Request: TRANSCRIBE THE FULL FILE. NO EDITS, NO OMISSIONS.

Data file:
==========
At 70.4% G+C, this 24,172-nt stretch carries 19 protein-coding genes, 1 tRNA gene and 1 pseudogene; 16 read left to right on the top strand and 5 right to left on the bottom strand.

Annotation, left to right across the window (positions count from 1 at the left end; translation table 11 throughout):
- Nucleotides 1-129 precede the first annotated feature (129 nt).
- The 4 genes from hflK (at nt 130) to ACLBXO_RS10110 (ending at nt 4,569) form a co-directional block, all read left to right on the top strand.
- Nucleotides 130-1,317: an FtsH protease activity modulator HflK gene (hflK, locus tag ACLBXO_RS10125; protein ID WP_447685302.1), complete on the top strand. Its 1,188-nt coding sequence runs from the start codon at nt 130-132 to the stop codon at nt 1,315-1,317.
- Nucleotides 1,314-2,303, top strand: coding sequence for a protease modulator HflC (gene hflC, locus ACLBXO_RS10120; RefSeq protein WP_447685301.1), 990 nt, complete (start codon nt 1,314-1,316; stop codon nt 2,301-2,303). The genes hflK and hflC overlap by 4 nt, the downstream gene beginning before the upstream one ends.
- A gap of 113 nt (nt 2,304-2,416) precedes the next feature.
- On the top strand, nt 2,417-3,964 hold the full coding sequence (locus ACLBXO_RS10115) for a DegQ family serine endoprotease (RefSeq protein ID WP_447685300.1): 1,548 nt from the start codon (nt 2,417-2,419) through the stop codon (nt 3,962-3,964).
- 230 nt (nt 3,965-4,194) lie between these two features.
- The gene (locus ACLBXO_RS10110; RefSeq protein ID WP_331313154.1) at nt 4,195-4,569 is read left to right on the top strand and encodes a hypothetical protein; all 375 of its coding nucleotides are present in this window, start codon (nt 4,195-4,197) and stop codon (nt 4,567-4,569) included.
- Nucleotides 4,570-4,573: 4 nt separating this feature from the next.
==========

At 70.4% G+C, this 24,172-nt stretch carries 19 protein-coding genes, 1 tRNA gene and 1 pseudogene; 16 read left to right on the top strand and 5 right to left on the bottom strand.

Annotation, left to right across the window (positions count from 1 at the left end; translation table 11 throughout):
- Nucleotides 1-129 precede the first annotated feature (129 nt).
- The 4 genes from hflK (at nt 130) to ACLBXO_RS10110 (ending at nt 4,569) form a co-directional block, all read left to right on the top strand.
- Nucleotides 130-1,317: an FtsH protease activity modulator HflK gene (hflK, locus tag ACLBXO_RS10125; protein ID WP_447685302.1), complete on the top strand. Its 1,188-nt coding sequence runs from the start codon at nt 130-132 to the stop codon at nt 1,315-1,317.
- Nucleotides 1,314-2,303, top strand: coding sequence for a protease modulator HflC (gene hflC, locus ACLBXO_RS10120; RefSeq protein WP_447685301.1), 990 nt, complete (start codon nt 1,314-1,316; stop codon nt 2,301-2,303). The genes hflK and hflC overlap by 4 nt, the downstream gene beginning before the upstream one ends.
- A gap of 113 nt (nt 2,304-2,416) precedes the next feature.
- On the top strand, nt 2,417-3,964 hold the full coding sequence (locus ACLBXO_RS10115) for a DegQ family serine endoprotease (RefSeq protein ID WP_447685300.1): 1,548 nt from the start codon (nt 2,417-2,419) through the stop codon (nt 3,962-3,964).
- 230 nt (nt 3,965-4,194) lie between these two features.
- The gene (locus ACLBXO_RS10110; RefSeq protein ID WP_331313154.1) at nt 4,195-4,569 is read left to right on the top strand and encodes a hypothetical protein; all 375 of its coding nucleotides are present in this window, start codon (nt 4,195-4,197) and stop codon (nt 4,567-4,569) included.
- Nucleotides 4,570-4,573: 4 nt separating this feature from the next.